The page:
I've thought about continuing education. I recently enrolled in an NP program, but dropped out right before the start date. I'm too worried about what advancement might bring me. I'm a nurse without med/surg experience and don't know how that'll affect employment. Would anyone hire an NP without med/surg? Would they hire a teacher without it?

I'm worried I'd end up as an unemployed NP or educator who can't get any jobs because they require med/surg.

I've worked at many different schools of nursing, ADN and BSN and I've never had anyone care if I had med surg experience. What they are dying for is pysch nursing, peds and OB, that being said, a male nurse with an MSN, would be a highly viable candidate at our school. A male nurse with an NP would be solid gold. I don't think you need to worry about your lack of med surg. experience, truly. Please consider calling around to other schools of nursing to ask, but like I said - I've got a lot of experience. You could post this question on the nurse educators thread, it's pretty active - I'm sure folks would chime in with support and ideas.

Have you thought about getting an MSN instead of an NP? You can do it while you work, often work will help pay for it, there are tons of Scholarships and loan forgiveness programs that would be a snap for a male nurse to get.

I hope this helps!

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ILoveHorsesRN has 28 years experience as a ADN and specializes in 25 years NICU 4 years Telephone triage.

95 Posts; 1,123 Profile Views

 

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My last job was at Kaiser where I had a benefits plan worth my annual salary. We were horribly understaffed too. But, I would look at the jobs page for anything available so I could tell my friends where to apply. There were never any jobs there. Management always told us they were going to hire more, but they never did. When the Joint Commission left, they got rid of the travel nurses and stopped hiring. Then, they started instituting mandatory overtime and overloading us past the ratio policy limits.

 

What? I am a Kaiser nurse too, there are tons of jobs posted for RN's on the KP website. How did you "lose" your job? Also, Kaiser nurses belong to CNA in California and there is no mandatory OT. Something just isn't adding up with your story. On another note, the Kaiser call center in San Diego is worth looking into. I would try to stay with Kaiser. We are the highest paid nurses in the whole US last I heard. Plus our benefits are great, like you said.

Edited by ILoveHorsesRN

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ArmyRntoMD is a BSN, RN and specializes in Critical Care.

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Best way to make money is just picking up shifts. My base is 30 an hour but I can make 70-90 when they need us bad enough. Just gotta work extra hours. 

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Anthony O is a BSN and specializes in Case Management.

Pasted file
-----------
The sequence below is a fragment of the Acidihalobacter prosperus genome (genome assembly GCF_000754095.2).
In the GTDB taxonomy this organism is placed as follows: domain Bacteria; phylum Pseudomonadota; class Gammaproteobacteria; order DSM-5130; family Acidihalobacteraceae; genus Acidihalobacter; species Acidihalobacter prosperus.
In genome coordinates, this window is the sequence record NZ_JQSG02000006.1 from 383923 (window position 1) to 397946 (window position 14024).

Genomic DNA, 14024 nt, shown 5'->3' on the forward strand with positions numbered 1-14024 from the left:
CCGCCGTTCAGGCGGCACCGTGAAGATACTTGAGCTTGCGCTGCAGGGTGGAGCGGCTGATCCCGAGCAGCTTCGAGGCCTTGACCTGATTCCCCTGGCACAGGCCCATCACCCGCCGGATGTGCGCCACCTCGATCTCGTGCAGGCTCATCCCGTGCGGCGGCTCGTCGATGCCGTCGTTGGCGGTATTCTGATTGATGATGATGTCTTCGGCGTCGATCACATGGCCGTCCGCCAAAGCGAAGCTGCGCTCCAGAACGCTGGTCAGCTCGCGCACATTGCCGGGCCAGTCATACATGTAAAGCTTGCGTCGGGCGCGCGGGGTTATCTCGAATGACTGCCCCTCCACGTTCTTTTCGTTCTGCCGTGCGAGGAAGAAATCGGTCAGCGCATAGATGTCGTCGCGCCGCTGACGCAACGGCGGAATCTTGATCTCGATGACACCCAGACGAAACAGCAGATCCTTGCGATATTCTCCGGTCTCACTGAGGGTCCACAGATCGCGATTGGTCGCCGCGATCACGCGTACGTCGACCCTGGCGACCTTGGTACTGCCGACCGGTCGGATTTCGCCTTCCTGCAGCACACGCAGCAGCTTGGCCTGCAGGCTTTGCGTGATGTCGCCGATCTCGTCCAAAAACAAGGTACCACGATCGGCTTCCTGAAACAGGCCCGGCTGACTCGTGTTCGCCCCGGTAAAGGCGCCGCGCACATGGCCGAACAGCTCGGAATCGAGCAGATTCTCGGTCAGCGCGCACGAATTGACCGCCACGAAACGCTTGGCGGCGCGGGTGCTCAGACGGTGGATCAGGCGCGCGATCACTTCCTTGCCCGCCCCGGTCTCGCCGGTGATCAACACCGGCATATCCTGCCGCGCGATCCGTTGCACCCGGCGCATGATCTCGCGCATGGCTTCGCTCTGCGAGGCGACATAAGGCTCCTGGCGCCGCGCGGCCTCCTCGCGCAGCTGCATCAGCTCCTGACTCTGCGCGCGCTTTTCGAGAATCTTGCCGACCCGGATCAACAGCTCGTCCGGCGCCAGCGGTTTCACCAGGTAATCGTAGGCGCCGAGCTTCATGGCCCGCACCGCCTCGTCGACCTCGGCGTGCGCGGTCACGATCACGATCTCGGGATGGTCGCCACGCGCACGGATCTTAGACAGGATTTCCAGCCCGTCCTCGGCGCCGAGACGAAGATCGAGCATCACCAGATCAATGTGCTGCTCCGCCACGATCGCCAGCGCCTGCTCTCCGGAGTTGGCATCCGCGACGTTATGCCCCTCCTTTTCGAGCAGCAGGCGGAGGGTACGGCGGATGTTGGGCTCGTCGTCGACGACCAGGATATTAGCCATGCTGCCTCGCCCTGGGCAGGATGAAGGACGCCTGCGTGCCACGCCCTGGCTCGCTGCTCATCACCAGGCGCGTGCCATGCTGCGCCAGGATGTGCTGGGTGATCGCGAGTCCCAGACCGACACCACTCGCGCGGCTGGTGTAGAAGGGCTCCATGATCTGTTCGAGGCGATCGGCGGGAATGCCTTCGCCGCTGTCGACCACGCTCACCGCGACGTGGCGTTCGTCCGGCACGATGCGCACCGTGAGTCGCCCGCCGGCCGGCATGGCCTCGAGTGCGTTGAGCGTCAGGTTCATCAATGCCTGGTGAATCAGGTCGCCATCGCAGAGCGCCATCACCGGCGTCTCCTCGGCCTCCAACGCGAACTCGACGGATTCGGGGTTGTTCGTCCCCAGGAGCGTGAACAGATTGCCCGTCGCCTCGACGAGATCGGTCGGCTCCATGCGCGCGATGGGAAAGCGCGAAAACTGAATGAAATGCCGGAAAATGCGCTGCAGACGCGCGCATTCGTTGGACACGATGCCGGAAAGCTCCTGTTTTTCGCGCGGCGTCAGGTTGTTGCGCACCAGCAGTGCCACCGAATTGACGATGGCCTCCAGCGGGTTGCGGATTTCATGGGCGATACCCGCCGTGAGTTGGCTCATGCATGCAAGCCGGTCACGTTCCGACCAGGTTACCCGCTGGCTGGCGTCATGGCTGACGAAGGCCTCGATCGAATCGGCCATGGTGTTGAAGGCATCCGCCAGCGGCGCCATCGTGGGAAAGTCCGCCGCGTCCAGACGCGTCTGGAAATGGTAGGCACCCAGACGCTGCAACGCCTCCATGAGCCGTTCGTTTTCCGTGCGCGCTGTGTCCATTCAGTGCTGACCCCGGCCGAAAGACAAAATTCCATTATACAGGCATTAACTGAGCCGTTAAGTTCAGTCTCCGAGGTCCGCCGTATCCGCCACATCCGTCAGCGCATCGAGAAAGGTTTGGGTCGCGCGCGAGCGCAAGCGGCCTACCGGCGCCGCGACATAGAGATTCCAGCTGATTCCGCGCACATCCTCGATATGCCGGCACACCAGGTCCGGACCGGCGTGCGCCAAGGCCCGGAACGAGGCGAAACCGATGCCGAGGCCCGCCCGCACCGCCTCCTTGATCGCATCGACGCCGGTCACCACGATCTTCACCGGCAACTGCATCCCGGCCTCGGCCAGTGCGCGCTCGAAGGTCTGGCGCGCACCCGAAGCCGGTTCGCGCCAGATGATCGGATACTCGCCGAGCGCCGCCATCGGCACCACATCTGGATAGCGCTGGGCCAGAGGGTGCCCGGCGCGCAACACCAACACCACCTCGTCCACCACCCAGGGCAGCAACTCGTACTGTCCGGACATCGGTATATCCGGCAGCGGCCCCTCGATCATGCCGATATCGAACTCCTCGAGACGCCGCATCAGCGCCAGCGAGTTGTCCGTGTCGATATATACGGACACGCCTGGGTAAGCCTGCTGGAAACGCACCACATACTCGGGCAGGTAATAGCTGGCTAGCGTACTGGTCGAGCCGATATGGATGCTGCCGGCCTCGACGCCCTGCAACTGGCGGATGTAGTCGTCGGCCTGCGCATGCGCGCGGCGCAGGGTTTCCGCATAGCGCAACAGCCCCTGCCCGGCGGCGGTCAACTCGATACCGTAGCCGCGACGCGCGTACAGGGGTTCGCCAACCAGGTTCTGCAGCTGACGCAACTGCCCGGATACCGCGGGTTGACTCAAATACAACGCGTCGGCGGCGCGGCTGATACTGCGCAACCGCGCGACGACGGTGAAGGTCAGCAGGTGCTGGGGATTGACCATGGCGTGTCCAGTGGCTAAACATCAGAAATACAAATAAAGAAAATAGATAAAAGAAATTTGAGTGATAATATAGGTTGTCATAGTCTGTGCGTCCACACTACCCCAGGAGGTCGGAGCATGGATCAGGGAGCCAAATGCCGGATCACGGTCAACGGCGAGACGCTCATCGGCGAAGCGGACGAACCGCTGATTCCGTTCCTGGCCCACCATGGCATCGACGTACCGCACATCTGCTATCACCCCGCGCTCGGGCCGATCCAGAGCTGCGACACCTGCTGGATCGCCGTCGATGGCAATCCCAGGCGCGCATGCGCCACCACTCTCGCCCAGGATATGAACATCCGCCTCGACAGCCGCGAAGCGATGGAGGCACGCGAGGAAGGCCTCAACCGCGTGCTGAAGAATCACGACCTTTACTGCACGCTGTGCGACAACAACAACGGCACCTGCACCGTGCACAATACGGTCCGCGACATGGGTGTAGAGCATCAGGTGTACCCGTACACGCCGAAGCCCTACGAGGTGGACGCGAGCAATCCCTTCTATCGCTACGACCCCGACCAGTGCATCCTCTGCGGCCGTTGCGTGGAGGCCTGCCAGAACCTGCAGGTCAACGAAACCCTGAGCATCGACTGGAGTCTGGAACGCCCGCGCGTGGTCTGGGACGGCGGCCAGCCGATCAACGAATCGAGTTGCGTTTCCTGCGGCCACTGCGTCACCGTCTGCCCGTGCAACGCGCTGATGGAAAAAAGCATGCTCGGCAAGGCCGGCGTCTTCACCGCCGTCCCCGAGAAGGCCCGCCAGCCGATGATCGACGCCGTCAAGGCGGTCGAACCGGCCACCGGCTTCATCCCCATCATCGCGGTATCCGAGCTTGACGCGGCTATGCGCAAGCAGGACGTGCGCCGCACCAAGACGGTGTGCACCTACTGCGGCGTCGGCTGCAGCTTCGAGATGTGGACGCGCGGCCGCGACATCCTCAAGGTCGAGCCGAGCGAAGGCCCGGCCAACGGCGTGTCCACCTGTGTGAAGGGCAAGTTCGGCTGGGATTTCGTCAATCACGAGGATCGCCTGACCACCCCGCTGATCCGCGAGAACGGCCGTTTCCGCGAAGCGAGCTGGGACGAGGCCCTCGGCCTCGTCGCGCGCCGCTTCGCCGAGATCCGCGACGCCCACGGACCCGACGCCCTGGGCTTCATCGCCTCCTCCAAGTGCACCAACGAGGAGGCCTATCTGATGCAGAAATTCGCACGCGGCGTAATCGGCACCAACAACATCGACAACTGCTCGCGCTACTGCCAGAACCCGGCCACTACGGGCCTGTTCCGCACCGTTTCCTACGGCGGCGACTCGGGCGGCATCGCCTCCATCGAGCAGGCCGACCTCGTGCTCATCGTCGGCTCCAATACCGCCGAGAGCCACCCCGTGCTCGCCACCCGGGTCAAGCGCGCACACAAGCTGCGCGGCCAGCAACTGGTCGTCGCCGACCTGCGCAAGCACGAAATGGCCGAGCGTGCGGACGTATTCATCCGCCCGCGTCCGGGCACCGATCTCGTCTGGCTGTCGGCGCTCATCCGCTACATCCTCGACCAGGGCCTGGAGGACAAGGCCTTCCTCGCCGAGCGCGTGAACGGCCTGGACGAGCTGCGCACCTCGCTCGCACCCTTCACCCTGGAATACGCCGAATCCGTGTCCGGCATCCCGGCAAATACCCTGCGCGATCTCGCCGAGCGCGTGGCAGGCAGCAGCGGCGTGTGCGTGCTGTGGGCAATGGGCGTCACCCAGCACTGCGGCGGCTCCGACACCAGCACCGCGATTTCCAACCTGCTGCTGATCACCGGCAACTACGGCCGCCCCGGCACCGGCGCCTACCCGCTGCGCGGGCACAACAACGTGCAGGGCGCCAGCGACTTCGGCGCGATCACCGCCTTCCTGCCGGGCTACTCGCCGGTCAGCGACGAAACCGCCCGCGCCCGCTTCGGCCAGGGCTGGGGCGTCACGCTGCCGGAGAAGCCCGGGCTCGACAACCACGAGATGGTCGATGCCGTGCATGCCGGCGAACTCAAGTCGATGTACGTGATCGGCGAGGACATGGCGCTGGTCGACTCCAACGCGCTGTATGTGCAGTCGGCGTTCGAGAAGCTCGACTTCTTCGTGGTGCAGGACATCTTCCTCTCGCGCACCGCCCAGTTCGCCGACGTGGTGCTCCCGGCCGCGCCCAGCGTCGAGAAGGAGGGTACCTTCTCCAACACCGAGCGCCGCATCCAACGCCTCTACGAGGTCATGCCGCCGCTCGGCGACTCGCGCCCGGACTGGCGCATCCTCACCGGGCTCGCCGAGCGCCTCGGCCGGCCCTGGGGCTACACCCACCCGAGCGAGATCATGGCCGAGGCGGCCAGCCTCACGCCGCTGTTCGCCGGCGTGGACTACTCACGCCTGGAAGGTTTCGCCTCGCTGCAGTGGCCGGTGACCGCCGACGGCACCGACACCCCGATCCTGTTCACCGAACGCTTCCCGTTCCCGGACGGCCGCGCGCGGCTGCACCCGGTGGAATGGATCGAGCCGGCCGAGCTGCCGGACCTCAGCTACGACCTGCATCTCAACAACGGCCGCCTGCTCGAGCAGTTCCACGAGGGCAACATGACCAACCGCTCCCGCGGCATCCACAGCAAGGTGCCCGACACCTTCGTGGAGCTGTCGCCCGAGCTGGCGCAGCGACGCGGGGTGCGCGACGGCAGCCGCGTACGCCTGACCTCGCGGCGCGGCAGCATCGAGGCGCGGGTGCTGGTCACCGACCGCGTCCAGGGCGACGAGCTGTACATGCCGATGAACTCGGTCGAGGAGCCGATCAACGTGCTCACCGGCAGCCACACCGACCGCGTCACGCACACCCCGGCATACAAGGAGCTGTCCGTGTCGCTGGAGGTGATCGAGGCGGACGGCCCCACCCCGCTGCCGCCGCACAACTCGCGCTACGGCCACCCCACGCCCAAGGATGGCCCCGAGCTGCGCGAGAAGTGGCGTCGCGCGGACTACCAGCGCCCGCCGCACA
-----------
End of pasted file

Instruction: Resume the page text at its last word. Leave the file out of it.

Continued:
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1 hour ago, ILoveHorsesRN said:

 

What? I am a Kaiser nurse too, there are tons of jobs posted for RN's on the KP website. How did you "lose" your job? Also, Kaiser nurses belong to CNA in California and there is no mandatory OT. Something just isn't adding up with your story. On another note, the Kaiser call center in San Diego is worth looking into. I would try to stay with Kaiser. We are the highest paid nurses in the whole US last I heard. Plus our benefits are great, like you said.

It's a long story and I don't know how much I should say on the internet. I have a lawyer and I'm suing for retaliation. I turned in an assignment despite objection to report it and filed an HR complaint, then they got rid of me for it. The managers were really shady. Some were already caught and fired, but the rest continued. I'm not the only one suing and the union has grievances against all of them.

 

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ArmyRntoMD is a BSN, RN and specializes in Critical Care.

314 Posts; 593 Profile Views

You have to watch them. I did PRN shifts at a well known LTAC that’s name means quite the opposite of what they delivered. It was quite “amiss” 😉 

They tried to accuse myself and a few other personnel for stealing from the till when we when into the kitchen on night shift to get food items for our patients. Ended up being the higher ups stealing the money. Company went bankrupt. 

They hosted a big Christmas party one year with an open bar (when they were usually so cheap they wouldn’t keep the drink machines on at night in the cafeteria), turns out they used the donated money that was supposed to be given to workers who were victims of a really bad flood we had. Really shady place. 

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Anthony O is a BSN and specializes in Case Management.

19 Posts; 654 Profile Views

2 minutes ago, ArmyRntoMD said:

You have to watch them. I did PRN shifts at a well known LTAC that’s name means quite the opposite of what they delivered. It was quite “amiss” 😉 

They tried to accuse myself and a few other personnel for stealing from the till when we when into the kitchen on night shift to get food items for our patients. Ended up being the higher ups stealing the money. Company went bankrupt. 

They hosted a big Christmas party one year with an open bar (when they were usually so cheap they wouldn’t keep the drink machines on at night in the cafeteria), turns out they used the donated money that was supposed to be given to workers who were victims of a really bad flood we had. Really shady place. 

I've only worked at one place that in the past 7 years that wasn't toxic or had managers doing shady things. Unfortunately, that place went out of business. I've only worked at small companies, home health, and nursing homes. They're all doing it.